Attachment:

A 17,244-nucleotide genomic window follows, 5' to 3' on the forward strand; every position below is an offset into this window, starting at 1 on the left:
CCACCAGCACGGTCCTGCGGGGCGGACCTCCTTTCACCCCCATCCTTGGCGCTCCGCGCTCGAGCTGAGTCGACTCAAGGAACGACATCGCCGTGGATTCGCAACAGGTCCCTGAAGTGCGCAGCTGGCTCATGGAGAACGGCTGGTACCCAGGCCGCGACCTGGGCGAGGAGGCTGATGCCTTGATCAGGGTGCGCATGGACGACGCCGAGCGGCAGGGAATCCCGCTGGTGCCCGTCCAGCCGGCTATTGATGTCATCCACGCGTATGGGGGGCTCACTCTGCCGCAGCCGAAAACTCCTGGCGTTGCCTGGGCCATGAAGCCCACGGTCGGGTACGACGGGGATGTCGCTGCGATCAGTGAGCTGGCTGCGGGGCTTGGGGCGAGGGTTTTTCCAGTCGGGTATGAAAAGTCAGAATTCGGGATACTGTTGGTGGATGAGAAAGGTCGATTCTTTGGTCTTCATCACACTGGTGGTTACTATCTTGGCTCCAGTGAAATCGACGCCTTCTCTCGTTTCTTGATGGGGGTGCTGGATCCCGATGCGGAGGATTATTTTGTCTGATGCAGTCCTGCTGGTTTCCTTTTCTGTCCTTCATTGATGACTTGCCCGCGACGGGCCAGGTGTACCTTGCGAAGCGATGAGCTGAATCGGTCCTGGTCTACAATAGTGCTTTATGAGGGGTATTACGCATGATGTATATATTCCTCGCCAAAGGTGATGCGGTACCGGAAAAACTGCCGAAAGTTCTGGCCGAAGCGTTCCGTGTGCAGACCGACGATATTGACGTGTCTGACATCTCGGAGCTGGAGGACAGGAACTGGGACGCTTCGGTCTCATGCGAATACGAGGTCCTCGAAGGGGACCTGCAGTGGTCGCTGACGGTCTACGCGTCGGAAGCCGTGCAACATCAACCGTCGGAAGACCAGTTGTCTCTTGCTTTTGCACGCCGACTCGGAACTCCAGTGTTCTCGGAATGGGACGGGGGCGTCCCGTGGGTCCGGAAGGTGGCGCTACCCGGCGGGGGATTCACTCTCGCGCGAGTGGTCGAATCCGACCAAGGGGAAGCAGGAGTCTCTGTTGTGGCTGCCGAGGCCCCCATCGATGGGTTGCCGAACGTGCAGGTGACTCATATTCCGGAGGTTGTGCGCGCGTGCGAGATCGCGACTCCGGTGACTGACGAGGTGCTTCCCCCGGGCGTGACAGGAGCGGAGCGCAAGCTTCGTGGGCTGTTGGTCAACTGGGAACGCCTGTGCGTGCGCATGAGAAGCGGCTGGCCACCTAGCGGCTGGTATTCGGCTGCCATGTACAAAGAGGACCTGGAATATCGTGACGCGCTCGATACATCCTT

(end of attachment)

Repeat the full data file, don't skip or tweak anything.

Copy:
A 17,244-nucleotide genomic window follows, 5' to 3' on the forward strand; every position below is an offset into this window, starting at 1 on the left:
CCACCAGCACGGTCCTGCGGGGCGGACCTCCTTTCACCCCCATCCTTGGCGCTCCGCGCTCGAGCTGAGTCGACTCAAGGAACGACATCGCCGTGGATTCGCAACAGGTCCCTGAAGTGCGCAGCTGGCTCATGGAGAACGGCTGGTACCCAGGCCGCGACCTGGGCGAGGAGGCTGATGCCTTGATCAGGGTGCGCATGGACGACGCCGAGCGGCAGGGAATCCCGCTGGTGCCCGTCCAGCCGGCTATTGATGTCATCCACGCGTATGGGGGGCTCACTCTGCCGCAGCCGAAAACTCCTGGCGTTGCCTGGGCCATGAAGCCCACGGTCGGGTACGACGGGGATGTCGCTGCGATCAGTGAGCTGGCTGCGGGGCTTGGGGCGAGGGTTTTTCCAGTCGGGTATGAAAAGTCAGAATTCGGGATACTGTTGGTGGATGAGAAAGGTCGATTCTTTGGTCTTCATCACACTGGTGGTTACTATCTTGGCTCCAGTGAAATCGACGCCTTCTCTCGTTTCTTGATGGGGGTGCTGGATCCCGATGCGGAGGATTATTTTGTCTGATGCAGTCCTGCTGGTTTCCTTTTCTGTCCTTCATTGATGACTTGCCCGCGACGGGCCAGGTGTACCTTGCGAAGCGATGAGCTGAATCGGTCCTGGTCTACAATAGTGCTTTATGAGGGGTATTACGCATGATGTATATATTCCTCGCCAAAGGTGATGCGGTACCGGAAAAACTGCCGAAAGTTCTGGCCGAAGCGTTCCGTGTGCAGACCGACGATATTGACGTGTCTGACATCTCGGAGCTGGAGGACAGGAACTGGGACGCTTCGGTCTCATGCGAATACGAGGTCCTCGAAGGGGACCTGCAGTGGTCGCTGACGGTCTACGCGTCGGAAGCCGTGCAACATCAACCGTCGGAAGACCAGTTGTCTCTTGCTTTTGCACGCCGACTCGGAACTCCAGTGTTCTCGGAATGGGACGGGGGCGTCCCGTGGGTCCGGAAGGTGGCGCTACCCGGCGGGGGATTCACTCTCGCGCGAGTGGTCGAATCCGACCAAGGGGAAGCAGGAGTCTCTGTTGTGGCTGCCGAGGCCCCCATCGATGGGTTGCCGAACGTGCAGGTGACTCATATTCCGGAGGTTGTGCGCGCGTGCGAGATCGCGACTCCGGTGACTGACGAGGTGCTTCCCCCGGGCGTGACAGGAGCGGAGCGCAAGCTTCGTGGGCTGTTGGTCAACTGGGAACGCCTGTGCGTGCGCATGAGAAGCGGCTGGCCACCTAGCGGCTGGTATTCGGCTGCCATGTACAAAGAGGACCTGGAATATCGTGACGCGCTCGATACATCCTT